White-collar crime covers many different types of activity. As a result, investigators often spend a long time selecting and collecting their evidence. They need to make sure that their facts fit the exact legal definition of one of the federal or state crimes in order to have the best chance of convicting you.
Police in North Dakota arrested a woman they say was involved in a Make-a-Wish scam. Facing white collar crimes charges for forgery, false information and misleading or fraudulent communications, she posted bond and is no longer in police custody. The Make-a-Wish Foundation claims that it did not have any record of the woman's campaign.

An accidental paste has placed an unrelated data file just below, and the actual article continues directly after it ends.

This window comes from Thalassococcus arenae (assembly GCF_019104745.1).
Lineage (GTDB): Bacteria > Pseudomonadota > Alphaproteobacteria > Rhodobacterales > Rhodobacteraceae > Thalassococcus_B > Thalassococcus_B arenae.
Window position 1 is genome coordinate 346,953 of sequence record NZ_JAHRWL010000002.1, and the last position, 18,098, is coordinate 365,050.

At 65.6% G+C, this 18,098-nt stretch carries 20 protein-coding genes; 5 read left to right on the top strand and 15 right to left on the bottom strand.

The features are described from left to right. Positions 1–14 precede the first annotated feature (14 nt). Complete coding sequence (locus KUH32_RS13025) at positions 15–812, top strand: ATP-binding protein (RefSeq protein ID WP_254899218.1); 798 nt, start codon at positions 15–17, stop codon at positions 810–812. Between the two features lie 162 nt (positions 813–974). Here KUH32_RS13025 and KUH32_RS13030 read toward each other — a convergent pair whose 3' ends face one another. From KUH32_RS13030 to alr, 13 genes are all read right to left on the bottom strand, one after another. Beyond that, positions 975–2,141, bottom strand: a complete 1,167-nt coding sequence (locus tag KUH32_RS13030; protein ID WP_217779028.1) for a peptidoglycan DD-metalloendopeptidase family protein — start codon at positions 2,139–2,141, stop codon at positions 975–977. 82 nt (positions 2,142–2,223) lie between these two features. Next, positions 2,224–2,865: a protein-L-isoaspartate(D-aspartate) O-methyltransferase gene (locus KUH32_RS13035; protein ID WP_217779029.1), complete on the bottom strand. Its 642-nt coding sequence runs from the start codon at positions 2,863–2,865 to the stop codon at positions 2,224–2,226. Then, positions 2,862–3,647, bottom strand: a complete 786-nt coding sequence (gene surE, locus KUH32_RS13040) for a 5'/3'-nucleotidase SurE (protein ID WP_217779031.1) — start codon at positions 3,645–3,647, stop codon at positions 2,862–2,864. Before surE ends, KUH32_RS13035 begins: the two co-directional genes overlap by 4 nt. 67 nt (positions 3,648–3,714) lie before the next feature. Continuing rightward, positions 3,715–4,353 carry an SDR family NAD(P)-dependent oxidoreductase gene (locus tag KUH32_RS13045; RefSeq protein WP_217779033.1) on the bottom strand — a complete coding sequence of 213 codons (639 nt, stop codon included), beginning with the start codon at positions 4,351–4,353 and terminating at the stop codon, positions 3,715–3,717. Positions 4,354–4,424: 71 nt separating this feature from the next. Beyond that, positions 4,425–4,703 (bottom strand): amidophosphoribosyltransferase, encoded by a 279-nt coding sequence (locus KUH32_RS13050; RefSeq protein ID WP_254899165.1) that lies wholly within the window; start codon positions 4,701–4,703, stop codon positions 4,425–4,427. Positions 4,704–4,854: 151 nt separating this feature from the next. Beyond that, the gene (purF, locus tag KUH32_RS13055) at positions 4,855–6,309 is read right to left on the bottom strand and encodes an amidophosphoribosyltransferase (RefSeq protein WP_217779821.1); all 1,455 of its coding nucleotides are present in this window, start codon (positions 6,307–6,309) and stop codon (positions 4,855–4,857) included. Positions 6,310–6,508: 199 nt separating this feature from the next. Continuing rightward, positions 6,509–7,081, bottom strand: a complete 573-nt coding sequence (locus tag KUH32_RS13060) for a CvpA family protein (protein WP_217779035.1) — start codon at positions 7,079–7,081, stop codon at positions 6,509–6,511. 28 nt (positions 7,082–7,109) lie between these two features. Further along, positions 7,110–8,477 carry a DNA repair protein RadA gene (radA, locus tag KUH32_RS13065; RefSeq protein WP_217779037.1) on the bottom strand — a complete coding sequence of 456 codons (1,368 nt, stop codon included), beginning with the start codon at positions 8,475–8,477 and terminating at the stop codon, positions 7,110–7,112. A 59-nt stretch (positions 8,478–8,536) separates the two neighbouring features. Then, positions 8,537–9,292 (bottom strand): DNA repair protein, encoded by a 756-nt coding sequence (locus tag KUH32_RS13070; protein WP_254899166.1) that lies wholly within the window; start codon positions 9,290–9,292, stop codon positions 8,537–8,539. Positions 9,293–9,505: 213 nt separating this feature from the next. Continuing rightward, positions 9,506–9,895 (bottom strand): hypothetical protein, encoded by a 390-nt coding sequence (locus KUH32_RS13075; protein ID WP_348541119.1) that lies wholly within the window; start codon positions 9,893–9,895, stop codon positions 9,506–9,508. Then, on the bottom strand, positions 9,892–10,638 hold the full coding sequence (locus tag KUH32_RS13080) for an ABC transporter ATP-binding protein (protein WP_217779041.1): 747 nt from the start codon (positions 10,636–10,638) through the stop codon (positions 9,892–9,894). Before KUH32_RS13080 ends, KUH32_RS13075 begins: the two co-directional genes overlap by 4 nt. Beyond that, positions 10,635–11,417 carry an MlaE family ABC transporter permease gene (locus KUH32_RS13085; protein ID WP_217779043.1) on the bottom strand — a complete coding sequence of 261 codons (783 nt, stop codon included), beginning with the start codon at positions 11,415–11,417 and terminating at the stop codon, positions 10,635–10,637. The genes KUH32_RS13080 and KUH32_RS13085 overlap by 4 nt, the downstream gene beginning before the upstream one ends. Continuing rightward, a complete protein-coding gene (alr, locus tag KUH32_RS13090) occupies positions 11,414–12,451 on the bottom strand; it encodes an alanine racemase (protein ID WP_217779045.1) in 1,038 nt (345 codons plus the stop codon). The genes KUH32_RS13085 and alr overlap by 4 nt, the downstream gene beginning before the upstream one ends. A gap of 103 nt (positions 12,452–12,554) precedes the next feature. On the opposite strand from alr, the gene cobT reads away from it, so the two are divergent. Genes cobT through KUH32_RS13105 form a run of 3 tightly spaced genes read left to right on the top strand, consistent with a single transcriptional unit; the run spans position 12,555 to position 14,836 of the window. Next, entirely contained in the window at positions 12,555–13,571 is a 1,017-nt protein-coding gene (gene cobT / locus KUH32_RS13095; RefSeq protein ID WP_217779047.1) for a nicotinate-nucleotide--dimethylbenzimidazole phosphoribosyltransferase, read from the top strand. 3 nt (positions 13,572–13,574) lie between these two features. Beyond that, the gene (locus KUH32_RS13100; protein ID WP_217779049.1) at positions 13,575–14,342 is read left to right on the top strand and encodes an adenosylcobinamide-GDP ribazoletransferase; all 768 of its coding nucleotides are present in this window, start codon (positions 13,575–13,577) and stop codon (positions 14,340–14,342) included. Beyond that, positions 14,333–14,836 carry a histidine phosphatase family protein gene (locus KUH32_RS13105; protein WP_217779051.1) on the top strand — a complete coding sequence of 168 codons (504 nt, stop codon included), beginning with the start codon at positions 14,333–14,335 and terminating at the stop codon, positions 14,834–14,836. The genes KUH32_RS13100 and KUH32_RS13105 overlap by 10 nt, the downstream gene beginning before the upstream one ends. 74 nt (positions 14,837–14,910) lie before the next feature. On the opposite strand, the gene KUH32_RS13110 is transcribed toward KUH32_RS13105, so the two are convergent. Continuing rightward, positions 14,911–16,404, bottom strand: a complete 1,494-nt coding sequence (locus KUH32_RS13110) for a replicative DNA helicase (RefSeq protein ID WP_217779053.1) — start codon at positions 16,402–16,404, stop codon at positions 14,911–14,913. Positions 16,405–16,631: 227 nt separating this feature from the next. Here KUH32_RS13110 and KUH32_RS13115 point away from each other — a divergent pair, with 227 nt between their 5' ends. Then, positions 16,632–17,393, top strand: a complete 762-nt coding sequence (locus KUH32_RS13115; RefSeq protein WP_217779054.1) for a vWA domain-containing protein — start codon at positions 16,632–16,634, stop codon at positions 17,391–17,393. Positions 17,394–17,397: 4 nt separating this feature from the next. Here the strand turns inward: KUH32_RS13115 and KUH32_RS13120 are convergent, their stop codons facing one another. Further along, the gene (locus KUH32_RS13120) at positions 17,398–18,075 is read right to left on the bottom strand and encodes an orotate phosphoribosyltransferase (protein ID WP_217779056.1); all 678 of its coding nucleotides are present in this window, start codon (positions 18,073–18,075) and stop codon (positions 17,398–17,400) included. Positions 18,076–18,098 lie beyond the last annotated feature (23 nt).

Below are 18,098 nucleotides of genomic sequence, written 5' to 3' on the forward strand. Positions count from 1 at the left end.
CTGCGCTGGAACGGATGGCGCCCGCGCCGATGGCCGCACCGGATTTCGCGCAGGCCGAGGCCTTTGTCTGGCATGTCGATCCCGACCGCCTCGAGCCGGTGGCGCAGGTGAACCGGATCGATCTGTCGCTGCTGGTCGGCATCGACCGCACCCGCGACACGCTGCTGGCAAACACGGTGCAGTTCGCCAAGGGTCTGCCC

David D. Dusek recently received advanced level training, from the American Association of Premier DUI Attorneys, on how to use information from medical staff to win DUI cases. David received training on how law enforcement and emergency medical personnel have different priorities when they encounter a suspected impaired driver. These differences lead to contradictions between what law enforcement and medical staff document and may give the defense more ammunition to show that law enforcement was inaccurate, incomplete, or even dishonest. Read More
A recent two-vehicle accident sent six people to the hospital and resulted in the arrest of one of the drivers. North Dakota officers filed multiple drunk driving charges against one individual, although he is still in the hospital and not yet in police custody. As the investigation continues it is possible that additional charges might still be filed.